The small beach coves in this year-round paradise offer privacy and ocean access for anglers, divers, surfers, wildlife watchers and beachcombers.
Fishing - Anglers over age 16 need a current license to fish for kelp bass, surf perch, sheephead, halibut, thresher shark, Corbina and white sea bass.
Diving - The clear waters of the park make it one of the best scuba diving and snorkeling areas in Southern California. Dive with the proper equipment and training, and never dive alone. Ask a lifeguard about ocean conditions and the best diving areas.
Surfing - Swim and surf only in areas with lifeguards, and go with a friend. Sequit Point and nearby Staircase and County Line beaches are especially popular. Swimming, boogie boarding and sunbathing are also favorite activities. Know your limits and learn about weather and ocean conditions.
Tide pools - Near the mouth of Arroyo Sequit, tide pools are exposed twice daily at low tide. You may see limpets, turban snails, anemones, sea slugs, sea urchins, sea stars, mussels, tube worms, algae, surfgrass and kelp beds. Tide pools are fragile–do not remove any organism, not even shells. Return rocks to their original position to protect creatures living beneath them.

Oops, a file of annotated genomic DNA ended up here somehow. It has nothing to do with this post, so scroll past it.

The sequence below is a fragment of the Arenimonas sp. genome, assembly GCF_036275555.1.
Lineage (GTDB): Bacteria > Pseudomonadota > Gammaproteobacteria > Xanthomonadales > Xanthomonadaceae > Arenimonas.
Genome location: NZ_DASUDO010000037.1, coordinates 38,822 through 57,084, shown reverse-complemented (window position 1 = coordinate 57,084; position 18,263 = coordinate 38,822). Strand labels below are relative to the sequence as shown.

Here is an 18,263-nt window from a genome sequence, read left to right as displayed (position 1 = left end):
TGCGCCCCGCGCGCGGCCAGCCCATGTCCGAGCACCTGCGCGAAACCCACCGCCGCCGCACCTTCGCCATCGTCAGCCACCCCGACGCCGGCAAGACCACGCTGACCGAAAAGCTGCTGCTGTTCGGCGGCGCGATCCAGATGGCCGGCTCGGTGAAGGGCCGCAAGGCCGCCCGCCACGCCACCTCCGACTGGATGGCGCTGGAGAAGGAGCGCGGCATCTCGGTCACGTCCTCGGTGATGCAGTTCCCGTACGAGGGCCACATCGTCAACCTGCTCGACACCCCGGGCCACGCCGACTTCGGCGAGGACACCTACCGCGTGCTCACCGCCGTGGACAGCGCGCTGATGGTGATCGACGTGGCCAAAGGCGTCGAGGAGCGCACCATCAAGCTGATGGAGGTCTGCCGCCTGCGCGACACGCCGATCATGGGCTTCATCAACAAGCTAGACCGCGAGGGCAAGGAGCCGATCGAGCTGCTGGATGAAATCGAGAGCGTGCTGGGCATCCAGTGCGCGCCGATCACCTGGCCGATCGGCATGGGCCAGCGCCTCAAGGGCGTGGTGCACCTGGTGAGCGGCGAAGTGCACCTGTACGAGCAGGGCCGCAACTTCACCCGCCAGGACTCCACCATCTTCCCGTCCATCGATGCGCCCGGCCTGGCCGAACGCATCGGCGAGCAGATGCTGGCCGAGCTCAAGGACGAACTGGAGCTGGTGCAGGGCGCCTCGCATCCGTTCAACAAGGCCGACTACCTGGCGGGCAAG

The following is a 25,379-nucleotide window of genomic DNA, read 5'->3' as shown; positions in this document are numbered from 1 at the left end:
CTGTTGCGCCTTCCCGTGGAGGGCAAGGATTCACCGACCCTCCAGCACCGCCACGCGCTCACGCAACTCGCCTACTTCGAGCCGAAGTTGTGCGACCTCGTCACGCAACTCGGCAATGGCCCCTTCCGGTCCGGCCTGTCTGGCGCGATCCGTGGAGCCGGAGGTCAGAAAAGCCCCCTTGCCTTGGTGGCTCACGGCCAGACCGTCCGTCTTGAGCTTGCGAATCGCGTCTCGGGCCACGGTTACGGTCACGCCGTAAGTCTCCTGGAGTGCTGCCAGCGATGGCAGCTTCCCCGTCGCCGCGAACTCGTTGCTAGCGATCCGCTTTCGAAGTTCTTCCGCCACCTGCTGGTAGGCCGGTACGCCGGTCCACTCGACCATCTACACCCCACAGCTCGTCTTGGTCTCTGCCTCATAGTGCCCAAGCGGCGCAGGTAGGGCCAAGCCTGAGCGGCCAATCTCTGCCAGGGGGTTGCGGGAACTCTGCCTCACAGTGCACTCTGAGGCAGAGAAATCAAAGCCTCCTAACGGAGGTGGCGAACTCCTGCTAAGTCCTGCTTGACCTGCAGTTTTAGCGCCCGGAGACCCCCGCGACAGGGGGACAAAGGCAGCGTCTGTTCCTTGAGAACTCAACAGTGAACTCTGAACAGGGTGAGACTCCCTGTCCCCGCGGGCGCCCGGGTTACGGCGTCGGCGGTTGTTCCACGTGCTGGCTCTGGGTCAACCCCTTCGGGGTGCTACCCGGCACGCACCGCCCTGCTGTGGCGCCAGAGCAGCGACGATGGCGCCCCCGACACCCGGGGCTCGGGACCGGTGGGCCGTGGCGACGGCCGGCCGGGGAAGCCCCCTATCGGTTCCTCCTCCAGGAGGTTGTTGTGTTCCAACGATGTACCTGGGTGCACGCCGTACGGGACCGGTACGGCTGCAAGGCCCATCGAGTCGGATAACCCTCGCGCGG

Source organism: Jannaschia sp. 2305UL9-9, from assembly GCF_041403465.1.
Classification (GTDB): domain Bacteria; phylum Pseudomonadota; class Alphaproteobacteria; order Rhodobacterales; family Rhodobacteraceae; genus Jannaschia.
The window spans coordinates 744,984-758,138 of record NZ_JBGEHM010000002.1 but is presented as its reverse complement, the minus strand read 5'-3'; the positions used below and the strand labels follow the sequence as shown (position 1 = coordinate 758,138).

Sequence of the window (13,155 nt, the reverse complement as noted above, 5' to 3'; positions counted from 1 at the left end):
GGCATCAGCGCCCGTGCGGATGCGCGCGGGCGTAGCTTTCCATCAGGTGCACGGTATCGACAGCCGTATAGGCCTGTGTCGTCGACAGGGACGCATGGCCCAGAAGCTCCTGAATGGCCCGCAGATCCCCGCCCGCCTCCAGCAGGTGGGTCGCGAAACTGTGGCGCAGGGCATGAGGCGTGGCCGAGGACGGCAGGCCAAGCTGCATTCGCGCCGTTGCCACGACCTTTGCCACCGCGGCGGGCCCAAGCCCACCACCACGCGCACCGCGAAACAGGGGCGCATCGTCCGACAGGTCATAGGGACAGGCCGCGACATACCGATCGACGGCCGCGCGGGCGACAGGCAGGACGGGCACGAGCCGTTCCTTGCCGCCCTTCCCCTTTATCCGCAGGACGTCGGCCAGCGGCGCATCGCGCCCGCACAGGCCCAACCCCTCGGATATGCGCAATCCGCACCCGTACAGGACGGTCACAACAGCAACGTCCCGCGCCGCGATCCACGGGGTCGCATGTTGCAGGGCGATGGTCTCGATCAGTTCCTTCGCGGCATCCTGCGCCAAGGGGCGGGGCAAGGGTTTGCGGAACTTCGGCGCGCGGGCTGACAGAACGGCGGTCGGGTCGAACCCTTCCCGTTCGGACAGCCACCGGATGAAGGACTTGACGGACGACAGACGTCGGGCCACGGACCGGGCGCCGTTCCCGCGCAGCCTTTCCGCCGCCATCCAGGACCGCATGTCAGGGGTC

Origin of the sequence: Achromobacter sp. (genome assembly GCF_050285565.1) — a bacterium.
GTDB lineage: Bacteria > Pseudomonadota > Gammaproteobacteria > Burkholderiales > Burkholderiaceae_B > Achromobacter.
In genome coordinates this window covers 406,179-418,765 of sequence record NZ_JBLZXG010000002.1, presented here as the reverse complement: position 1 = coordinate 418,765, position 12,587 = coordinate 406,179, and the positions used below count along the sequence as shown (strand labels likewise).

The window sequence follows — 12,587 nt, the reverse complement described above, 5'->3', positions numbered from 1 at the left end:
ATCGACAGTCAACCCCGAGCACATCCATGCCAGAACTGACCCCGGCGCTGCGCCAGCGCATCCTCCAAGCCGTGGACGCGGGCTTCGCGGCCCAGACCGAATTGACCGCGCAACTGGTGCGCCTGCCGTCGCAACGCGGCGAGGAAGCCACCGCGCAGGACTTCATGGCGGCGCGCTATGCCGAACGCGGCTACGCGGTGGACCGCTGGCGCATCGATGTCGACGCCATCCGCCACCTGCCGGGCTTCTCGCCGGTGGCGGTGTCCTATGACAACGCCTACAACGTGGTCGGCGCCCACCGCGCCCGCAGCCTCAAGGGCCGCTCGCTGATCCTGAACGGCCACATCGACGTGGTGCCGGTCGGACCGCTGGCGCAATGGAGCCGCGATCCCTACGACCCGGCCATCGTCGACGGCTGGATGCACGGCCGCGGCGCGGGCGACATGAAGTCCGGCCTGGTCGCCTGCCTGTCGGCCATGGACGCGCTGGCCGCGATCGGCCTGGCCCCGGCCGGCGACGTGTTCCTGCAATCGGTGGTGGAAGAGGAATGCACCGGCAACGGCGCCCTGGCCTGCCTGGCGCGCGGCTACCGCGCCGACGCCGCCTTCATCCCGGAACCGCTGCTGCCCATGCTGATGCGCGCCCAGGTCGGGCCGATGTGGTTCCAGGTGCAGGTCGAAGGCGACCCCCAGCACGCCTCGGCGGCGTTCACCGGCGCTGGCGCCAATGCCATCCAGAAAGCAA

Marine mammals - Gray whales migrating down the coast venture in close to the beach. Pilot whales, orcas, dolphins, harbor seals and sea lions also inhabit the area.
Sea birds - Pelicans, gulls, grebes and cormorants glide overhead. Winter species include migratory Heerman's gulls, loons and surf scoters.
Interpretive programs - Campfire programs, Junior Ranger programs for children ages 7-12 and nature walks are offered from Memorial Day through Labor Day. A small visitor center at North Beach is open on the weekends. For information, call the ranger station at (805) 488-1827. Pelican are out of the current, then swim back towards shore.